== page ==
By: David Lazarus, Israel Today—
A good friend called me this week to ask what I thought of the Year
of Shemitah and what some are saying is the beginning of the end of the
world. He had been following many of the popular Christian and Messianic
books, magazines, videos and sermons prophesying that there would be
devastating financial turmoil in the American economy coinciding with
this year’s Jewish holidays.
I told him it is wrong for Christians and Messianics to make doom and
gloom predictions based on misguided misinterpretations of ancient
Jewish practices. America may very well be on the verge of calling down
God’s judgments because morality has imploded, not because of Jewish
agricultural customs connected to the Land of Israel.
Nevertheless, when reports of a fall in the stock markets appeared
just days ahead of the Jewish New Year, Christian and Messianic media
screamed again with headlines of “Bloodbath in Global Markets” and
“Blood Moons.” Of course the temporary drop in stock prices had nothing
to do with the ancient Hebrew practice of resting the land every seven
years, nor with cycles of the moon. Stocks dropped over concerns in the
slowing growth of the Chinese markets, and rebounded quickly because the
American economy is, in fact, getting stronger.
Here is why we must not let ourselves be lead astray by these
sensational, unfounded interpretations of the Hebrew calendar, as I told
Christians and Messianics are wasting precious time and resources
waiting for a financial collapse that never happens. It reminds me of an
old Bedouin Muslim I befriended in the Sinai Desert. When I asked him
why the Bedouin’s don’t plant crops on their land, he replied, “Seven
years ago there was a flood that destroyed all of our crops. It is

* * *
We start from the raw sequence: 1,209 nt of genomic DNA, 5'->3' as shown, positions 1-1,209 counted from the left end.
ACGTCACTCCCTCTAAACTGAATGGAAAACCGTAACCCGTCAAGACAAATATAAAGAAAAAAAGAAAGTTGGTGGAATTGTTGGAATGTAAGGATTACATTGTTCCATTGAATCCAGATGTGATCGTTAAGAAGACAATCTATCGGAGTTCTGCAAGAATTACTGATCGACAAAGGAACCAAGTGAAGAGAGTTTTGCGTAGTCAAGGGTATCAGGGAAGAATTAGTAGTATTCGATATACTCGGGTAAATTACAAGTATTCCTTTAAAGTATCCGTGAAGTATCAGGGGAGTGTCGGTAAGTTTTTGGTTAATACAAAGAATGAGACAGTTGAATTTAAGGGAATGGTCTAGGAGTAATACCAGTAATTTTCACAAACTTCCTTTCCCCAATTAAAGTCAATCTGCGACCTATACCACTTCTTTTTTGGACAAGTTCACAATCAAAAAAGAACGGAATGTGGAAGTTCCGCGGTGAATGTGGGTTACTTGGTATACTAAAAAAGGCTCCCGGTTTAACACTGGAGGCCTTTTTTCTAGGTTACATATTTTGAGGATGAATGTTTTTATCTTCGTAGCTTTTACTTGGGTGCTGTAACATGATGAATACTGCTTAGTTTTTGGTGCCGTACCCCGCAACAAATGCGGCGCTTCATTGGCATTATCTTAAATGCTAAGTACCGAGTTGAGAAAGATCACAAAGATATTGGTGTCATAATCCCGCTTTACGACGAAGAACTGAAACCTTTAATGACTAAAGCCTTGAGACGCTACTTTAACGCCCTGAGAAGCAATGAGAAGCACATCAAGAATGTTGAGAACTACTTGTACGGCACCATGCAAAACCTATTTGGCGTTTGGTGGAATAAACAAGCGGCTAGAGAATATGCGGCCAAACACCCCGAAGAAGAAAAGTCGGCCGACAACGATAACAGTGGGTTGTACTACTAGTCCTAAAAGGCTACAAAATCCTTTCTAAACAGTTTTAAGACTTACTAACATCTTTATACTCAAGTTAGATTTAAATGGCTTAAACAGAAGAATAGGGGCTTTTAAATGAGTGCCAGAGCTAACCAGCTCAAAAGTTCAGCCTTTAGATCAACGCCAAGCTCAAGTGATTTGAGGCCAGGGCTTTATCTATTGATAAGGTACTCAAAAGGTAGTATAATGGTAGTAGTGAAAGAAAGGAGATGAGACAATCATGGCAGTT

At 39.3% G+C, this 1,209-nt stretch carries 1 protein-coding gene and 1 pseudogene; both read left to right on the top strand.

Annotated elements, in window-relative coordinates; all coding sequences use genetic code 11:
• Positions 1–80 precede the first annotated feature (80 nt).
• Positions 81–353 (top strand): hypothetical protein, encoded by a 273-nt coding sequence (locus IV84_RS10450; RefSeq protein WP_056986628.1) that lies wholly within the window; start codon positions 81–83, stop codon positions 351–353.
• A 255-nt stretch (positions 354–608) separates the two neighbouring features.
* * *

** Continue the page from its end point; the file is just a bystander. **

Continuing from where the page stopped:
Allah’s will that it be destroyed, so why should I plant again?” That is
the Islamic belief in fatalism that prevents progress and development.
Christians who follow these sensational proclamations about the end of
the world likewise paralyze themselves by foolishly believing a lie.
Some Christians might find it convenient to disengage from a world they believe will soon collapse.
Following these unbiblical prophecies is dangerous on many levels. We
are left scratching our heads in unbelief when Christian and Messianic
predictions of collapse based on sensationalistic interpretations of
Scripture continually prove false. Some have lost faith altogether.
Nowadays, these popular predictions of collapse spread like wildfire
over the Internet for all the world to see. What do people think about
Christians obsessed with a financial crisis that never happens, or
red-colored moons that never appear? These sensationalistic
pronouncements have become an embarrassment to the good name of our Lord Jesus and are making a mockery of our Messianic faith. It is hard enough explaining to my people how so many terrible things could happen in the name of Jesus. Now I also have to explain to Israelis why Christians believe that American financial markets will crash on a
Jewish holiday? Oy.
I am not excited about the world ending anytime soon, and I would
appreciate it if Messianic Jews and Christians would stop using
misguided attempts to misinterpret Jewish customs to sow fear. What we
already know to be true about our sinful nature and the state of our
fallen world are more than enough to remind us of the coming judgment.
Sufficient to the day is its own evil.